Retailing B&O tax applies to gross income received for repairing, altering, or improving real or personal property for the property owner, even in those cases where only labor is provided. In addition, retail sales tax must be collected from the customer. Examples of retail services include:
- Clearing land
- Commercial construction
- Concrete work
- Electrical work
- Excavation work
- Installation of canned software
- Installation of personal property
- Landscape maintenance
- Moving earth
- Paper hanging
- Plastering/Drywall installation
- Repairs of computer hardware
- Residential construction
- Sheet metal installation
- Site cleanup
- Water/Sewer/Utility line installation
Retail sales tax exemptions (documentation required)
All retail sales are subject to sales tax unless the customer provides documentation to establish its exemption from the retail sales tax. With documentation, certain retail sales and services are exempt from the retail sales tax. Examples include repair and/or maintenance of certain manufacturing machinery and equipment, and repair and/or maintenance of carrier property used substantially in interstate commerce.
In all cases where the customer claims exemption from retail sales tax, the client must provide the staffing business with a properly completed exemption certificate. The Buyers' Retail Sales Tax Exemption Certificate (pdf) is used to document retail sales tax exemptions.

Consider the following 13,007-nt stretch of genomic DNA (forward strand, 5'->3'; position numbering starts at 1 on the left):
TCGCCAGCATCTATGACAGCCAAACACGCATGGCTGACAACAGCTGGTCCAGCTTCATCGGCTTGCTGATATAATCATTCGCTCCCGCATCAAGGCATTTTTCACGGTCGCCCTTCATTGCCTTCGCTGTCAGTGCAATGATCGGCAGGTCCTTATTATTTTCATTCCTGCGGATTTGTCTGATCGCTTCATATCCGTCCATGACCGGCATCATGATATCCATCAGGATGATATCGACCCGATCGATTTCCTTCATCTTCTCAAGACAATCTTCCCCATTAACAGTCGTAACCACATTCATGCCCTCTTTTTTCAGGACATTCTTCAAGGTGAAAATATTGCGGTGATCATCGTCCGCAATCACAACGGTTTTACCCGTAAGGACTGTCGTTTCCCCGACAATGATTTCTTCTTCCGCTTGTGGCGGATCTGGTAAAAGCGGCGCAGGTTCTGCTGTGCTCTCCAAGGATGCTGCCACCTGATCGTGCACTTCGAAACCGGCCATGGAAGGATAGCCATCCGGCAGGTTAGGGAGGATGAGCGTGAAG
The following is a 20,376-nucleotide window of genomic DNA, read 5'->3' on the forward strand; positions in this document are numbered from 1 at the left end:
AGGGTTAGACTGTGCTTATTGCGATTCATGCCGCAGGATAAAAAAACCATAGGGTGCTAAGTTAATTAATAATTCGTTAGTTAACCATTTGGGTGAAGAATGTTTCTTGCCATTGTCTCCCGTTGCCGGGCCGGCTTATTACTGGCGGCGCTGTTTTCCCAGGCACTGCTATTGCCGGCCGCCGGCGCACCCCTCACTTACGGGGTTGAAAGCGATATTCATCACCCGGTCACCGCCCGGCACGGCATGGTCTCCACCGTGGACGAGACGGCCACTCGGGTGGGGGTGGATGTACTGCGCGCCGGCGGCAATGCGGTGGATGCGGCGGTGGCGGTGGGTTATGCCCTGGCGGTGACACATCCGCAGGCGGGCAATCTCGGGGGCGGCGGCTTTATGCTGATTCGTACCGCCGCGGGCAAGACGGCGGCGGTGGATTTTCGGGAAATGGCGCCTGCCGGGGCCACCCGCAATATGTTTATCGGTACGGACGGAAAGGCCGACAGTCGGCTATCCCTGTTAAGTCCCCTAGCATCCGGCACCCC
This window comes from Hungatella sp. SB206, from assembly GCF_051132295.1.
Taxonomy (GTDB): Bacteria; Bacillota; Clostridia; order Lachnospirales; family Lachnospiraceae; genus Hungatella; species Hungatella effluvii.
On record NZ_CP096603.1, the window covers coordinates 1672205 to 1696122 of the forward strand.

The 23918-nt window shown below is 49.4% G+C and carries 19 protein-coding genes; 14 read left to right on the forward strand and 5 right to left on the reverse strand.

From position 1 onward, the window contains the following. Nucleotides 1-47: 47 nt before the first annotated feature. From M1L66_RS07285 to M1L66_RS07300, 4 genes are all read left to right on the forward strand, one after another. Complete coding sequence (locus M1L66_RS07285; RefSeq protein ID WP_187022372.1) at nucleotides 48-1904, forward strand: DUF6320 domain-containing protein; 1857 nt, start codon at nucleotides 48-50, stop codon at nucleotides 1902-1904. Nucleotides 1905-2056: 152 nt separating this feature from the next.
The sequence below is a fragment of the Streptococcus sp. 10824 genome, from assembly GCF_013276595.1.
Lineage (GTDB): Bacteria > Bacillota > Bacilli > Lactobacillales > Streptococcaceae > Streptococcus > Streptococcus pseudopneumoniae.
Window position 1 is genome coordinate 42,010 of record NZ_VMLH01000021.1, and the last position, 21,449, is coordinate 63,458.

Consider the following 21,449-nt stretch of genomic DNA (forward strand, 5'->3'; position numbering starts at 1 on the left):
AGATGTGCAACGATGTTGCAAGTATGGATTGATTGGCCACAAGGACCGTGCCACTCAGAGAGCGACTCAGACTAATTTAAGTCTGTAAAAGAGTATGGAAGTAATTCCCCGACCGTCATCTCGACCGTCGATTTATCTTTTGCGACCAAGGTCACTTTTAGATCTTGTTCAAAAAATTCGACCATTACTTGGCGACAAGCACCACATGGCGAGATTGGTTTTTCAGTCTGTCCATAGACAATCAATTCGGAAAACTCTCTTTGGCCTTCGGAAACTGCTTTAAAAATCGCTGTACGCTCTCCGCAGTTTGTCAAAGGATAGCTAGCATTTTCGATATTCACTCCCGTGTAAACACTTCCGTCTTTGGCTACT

Wholesaling B&O tax applies to income received for repairing, altering, or improving real or personal property for someone other than the property owner, even in those cases where only labor is provided. The gross income billed to the customer for wholesaling activities must be reported under the Wholesaling classification of the B&O tax. Retail sales tax is not collected. Examples include construction services performed for a prime contractor or subcontractor and repair work performed for a repair shop. In both of these examples, the labor is used by the customer to produce something for resale.
Specific documentation required: The customer must provide the staffing business with a reseller permit.
A manufacturing activity is any activity of a commercial or industrial nature where labor or skill is applied, by hand or machinery, to materials so that as a result a new, different or useful substance or article of tangible personal property is produced for sale or for commercial or industrial use. A person who engages in a manufacturing activity is generally subject to either the manufacturing B&O tax or processing for hire B&O tax, depending on whether or not the materials upon which the activity is performed belongs to that person.
Persons report under the manufacturing classification when they perform manufacturing activities on materials that belong to them. The manufacturing B&O tax applies against the value of articles or substances manufactured in Washington. The B&O tax under this classification applies whether the resulting product is used by the manufacturer or is delivered to the customer within or outside this state.
Specific documentation required: The person taxable under the manufacturing classification must either obtain a reseller permit from their customer or collect retail sale tax on their sales of the manufactured items.
Processing for hire